13 mistakes of leaders

The rigors of leadership can leave one worn down and sometimes a bit vulnerable. I have compiled a list of common mistakes that may show up from time to time. These usually appear when we are burned out and are in need of some time off. Unchecked, these mistakes can cause some real damage. If you have seen any of these appear on a regular basis, or if the quotes could belong to you, you may need more than a vacation.

1. Lack of trust in others: “people will burn you, keep your distance, avoid the pain.” Every leader gets taken advantage of from time to time. We have to avoid becoming cynical and hard hearted. If you can’t work with and trust people, you can’t be a leader.
2. Inability to delegate: “if you want something done, you have to do it yourself.” In the short-term, it takes longer to train someone how to do a job or complete a project. In the long-run, training others and delegating tasks is vital to survival. Hand something off!
3. Prepare too little: “who has time to prepare? I’m too busy doing the work to spend time preparing.” This is a trap that catches chronically busy leaders. If you are too busy to plan ahead and approach your responsibility from a fully prepared position, you need to back off of something. (Maybe try delegating something!)
4. Shortcutting the processes: “I don’t need to work hard, there is an easier way.” Some things simply require blood sweat and tears. A shortcut will have negative results. Don’t get lazy with your leadership. Admittedly, we can usually work smarter, not harder, but there is no substitute for diligence.
5. Eliminating constructive critics: “Either you are for me or against me, it you don’t agree with me, hit the road.” Because someone disagrees with you or your approach does not necessarily mean that they are your enemy. Learn how to hear criticism and determine whether it will help you or harm you.
6. Limiting input from the young: “These kids know nothing. They should just keep their mouths closed and let those with more experience get things done.” This is a sure sign of a stagnant leader. It is true that wisdom comes with age but young people bring innovation and energy that is rare among the more mature.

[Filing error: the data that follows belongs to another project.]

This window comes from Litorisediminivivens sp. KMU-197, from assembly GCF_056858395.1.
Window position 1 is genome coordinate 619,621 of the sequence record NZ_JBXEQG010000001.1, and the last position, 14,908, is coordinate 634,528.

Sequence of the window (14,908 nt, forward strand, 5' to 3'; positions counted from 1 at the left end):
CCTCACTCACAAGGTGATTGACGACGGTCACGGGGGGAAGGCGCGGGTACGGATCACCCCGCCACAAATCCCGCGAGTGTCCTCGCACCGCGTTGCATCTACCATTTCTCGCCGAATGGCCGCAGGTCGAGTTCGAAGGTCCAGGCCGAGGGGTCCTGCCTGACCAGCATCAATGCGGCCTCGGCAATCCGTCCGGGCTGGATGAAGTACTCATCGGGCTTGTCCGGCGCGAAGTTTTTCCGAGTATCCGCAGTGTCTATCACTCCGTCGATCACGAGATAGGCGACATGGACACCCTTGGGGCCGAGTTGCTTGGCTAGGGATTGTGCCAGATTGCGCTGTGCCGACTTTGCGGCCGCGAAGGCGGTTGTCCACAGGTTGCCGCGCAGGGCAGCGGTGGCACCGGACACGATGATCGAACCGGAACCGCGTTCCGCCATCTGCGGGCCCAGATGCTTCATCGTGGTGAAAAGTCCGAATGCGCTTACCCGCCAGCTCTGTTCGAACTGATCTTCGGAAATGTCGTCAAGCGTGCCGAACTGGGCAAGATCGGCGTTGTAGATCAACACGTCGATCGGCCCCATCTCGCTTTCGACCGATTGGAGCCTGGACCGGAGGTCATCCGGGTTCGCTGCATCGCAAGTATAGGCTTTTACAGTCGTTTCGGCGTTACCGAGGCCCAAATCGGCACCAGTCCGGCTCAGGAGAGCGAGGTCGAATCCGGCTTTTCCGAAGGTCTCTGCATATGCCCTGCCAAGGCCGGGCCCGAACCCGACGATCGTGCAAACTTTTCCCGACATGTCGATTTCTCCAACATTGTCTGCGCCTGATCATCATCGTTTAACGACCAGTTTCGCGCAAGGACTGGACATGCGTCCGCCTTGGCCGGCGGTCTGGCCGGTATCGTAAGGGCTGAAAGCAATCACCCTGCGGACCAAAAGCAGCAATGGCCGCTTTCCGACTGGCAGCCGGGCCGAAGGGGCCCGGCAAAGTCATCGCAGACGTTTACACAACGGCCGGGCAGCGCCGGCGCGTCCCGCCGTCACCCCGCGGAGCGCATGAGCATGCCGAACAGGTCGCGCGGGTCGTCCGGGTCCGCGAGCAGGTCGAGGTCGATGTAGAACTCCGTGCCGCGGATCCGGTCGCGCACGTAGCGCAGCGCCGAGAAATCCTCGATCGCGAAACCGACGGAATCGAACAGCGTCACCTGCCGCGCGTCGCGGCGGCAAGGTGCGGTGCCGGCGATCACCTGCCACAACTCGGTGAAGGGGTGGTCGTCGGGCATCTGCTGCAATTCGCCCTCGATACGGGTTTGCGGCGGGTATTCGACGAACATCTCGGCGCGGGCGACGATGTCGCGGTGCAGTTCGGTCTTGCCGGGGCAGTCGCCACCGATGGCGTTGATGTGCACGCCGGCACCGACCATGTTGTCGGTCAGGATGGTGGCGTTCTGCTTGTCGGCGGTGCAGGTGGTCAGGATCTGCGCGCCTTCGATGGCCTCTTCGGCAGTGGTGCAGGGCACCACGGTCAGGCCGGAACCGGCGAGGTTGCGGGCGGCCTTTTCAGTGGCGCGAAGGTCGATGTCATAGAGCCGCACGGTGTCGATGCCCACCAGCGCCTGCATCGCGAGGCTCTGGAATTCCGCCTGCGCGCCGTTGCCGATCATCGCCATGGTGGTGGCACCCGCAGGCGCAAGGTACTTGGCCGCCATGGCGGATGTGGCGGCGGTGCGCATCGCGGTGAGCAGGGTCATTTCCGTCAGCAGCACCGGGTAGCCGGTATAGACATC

7. Limiting impact of the older: “These old guys are washed up, they don’t know how things operate today, they need to step aside and let someone younger take over.” Seasoned people bring things to the table that are irreplaceable. Don’t be so focused on relevance to our culture that you bypass some time-tested ideas.
8. Too much time listening to critics. “I can’t get beyond the things they said. They have destroyed my confidence, my future is ruined because of them.” Although critics may prove to be our best friend, we cannot allow an out-of-balance criticism to side track us. When someone nails you with a harsh and destructive criticism (sometimes hard to sift through), shake it off and keep moving forward. It is usually a good practice to run the criticism by someone else to help determine whether or not it is valid.
9. Ignoring sound advice: “Don’t tell me what to do, I know what I am doing. I can handle this on my own.” This is stubbornness and pride personified. A leader taking this approach is insecure and should get ready for a failure. Find good sources of advice and listen.
10. Resting on laurels: “I have accomplished enough, my past speaks for itself. I can coast from here.” The past is gone and few people remember what you have accomplished. The victories of yesterday mean little today and even less tomorrow. When you approach the future while gazing in your rearview mirror, you are looking the wrong direction – backwards! And that is the direction you will go.
11. Gearing down without a replacement plan: “I am too busy to train my replacement. There is no one that I can train to do my job upon my departure.” This is a serious mistake that lots of leaders make. Great damage is done in organizations because they have to start from scratch when a key leader departs. Confident leaders set their organizations up for success. Look around you. I know you wear large shoes – but who could fill them once you move on?
12. Too little accountability: “I answer to no one, I am my own boss. What I do is my business and on one else’s.” A sure recipe for disaster! It doesn’t matter how much authority you have or how many people answer to you, you need accountability. The higher you climb, the farther the fall. Go ahead and establish relationships that keep you answerable. You’ll be much more secure that way.
13. Professional distance: “I can’t get too close to those who follow me. I can’t let them see that I am human. Never let them see you sweat!” While there is such a thing as too much personal information from leaders, a certain level of leadership transparency is necessary and beneficial. We must arrive at balance. If your followers do not see you as human, chances are, they see you as a machine – or an animal! Lighten up and be real.

There is a reason you are a leader. You are not afraid of self improvement and development. Maybe this simple list can help sharpen us a little today.

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